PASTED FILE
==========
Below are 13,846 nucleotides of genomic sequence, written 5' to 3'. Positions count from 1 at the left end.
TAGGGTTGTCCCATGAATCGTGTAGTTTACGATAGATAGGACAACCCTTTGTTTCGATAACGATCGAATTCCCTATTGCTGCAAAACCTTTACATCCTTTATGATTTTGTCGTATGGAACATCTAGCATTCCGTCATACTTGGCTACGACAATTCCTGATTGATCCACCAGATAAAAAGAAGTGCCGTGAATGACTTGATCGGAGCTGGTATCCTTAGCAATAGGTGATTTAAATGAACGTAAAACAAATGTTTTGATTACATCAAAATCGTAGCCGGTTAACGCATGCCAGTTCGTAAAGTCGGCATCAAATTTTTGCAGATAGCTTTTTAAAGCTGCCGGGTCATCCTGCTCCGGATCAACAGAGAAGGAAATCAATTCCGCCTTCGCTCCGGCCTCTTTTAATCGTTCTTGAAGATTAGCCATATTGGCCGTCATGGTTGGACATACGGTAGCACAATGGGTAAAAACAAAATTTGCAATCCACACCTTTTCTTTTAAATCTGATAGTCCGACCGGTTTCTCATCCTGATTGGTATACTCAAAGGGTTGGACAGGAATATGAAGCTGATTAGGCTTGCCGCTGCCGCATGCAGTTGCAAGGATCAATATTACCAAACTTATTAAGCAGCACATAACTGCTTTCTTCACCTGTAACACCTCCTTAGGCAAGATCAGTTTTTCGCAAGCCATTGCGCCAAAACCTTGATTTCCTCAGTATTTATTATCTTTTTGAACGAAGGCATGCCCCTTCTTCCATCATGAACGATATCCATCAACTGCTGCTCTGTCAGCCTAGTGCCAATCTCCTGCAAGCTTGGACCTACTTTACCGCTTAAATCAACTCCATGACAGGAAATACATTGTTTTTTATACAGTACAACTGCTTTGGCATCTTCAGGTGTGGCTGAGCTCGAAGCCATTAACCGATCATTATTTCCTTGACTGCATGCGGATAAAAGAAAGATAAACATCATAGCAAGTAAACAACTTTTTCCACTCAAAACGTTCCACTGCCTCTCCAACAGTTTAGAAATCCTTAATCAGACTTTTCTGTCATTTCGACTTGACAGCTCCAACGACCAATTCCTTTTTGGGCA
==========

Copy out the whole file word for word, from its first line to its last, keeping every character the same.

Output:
Below are 13,846 nucleotides of genomic sequence, written 5' to 3'. Positions count from 1 at the left end.
TAGGGTTGTCCCATGAATCGTGTAGTTTACGATAGATAGGACAACCCTTTGTTTCGATAACGATCGAATTCCCTATTGCTGCAAAACCTTTACATCCTTTATGATTTTGTCGTATGGAACATCTAGCATTCCGTCATACTTGGCTACGACAATTCCTGATTGATCCACCAGATAAAAAGAAGTGCCGTGAATGACTTGATCGGAGCTGGTATCCTTAGCAATAGGTGATTTAAATGAACGTAAAACAAATGTTTTGATTACATCAAAATCGTAGCCGGTTAACGCATGCCAGTTCGTAAAGTCGGCATCAAATTTTTGCAGATAGCTTTTTAAAGCTGCCGGGTCATCCTGCTCCGGATCAACAGAGAAGGAAATCAATTCCGCCTTCGCTCCGGCCTCTTTTAATCGTTCTTGAAGATTAGCCATATTGGCCGTCATGGTTGGACATACGGTAGCACAATGGGTAAAAACAAAATTTGCAATCCACACCTTTTCTTTTAAATCTGATAGTCCGACCGGTTTCTCATCCTGATTGGTATACTCAAAGGGTTGGACAGGAATATGAAGCTGATTAGGCTTGCCGCTGCCGCATGCAGTTGCAAGGATCAATATTACCAAACTTATTAAGCAGCACATAACTGCTTTCTTCACCTGTAACACCTCCTTAGGCAAGATCAGTTTTTCGCAAGCCATTGCGCCAAAACCTTGATTTCCTCAGTATTTATTATCTTTTTGAACGAAGGCATGCCCCTTCTTCCATCATGAACGATATCCATCAACTGCTGCTCTGTCAGCCTAGTGCCAATCTCCTGCAAGCTTGGACCTACTTTACCGCTTAAATCAACTCCATGACAGGAAATACATTGTTTTTTATACAGTACAACTGCTTTGGCATCTTCAGGTGTGGCTGAGCTCGAAGCCATTAACCGATCATTATTTCCTTGACTGCATGCGGATAAAAGAAAGATAAACATCATAGCAAGTAAACAACTTTTTCCACTCAAAACGTTCCACTGCCTCTCCAACAGTTTAGAAATCCTTAATCAGACTTTTCTGTCATTTCGACTTGACAGCTCCAACGACCAATTCCTTTTTGGGCA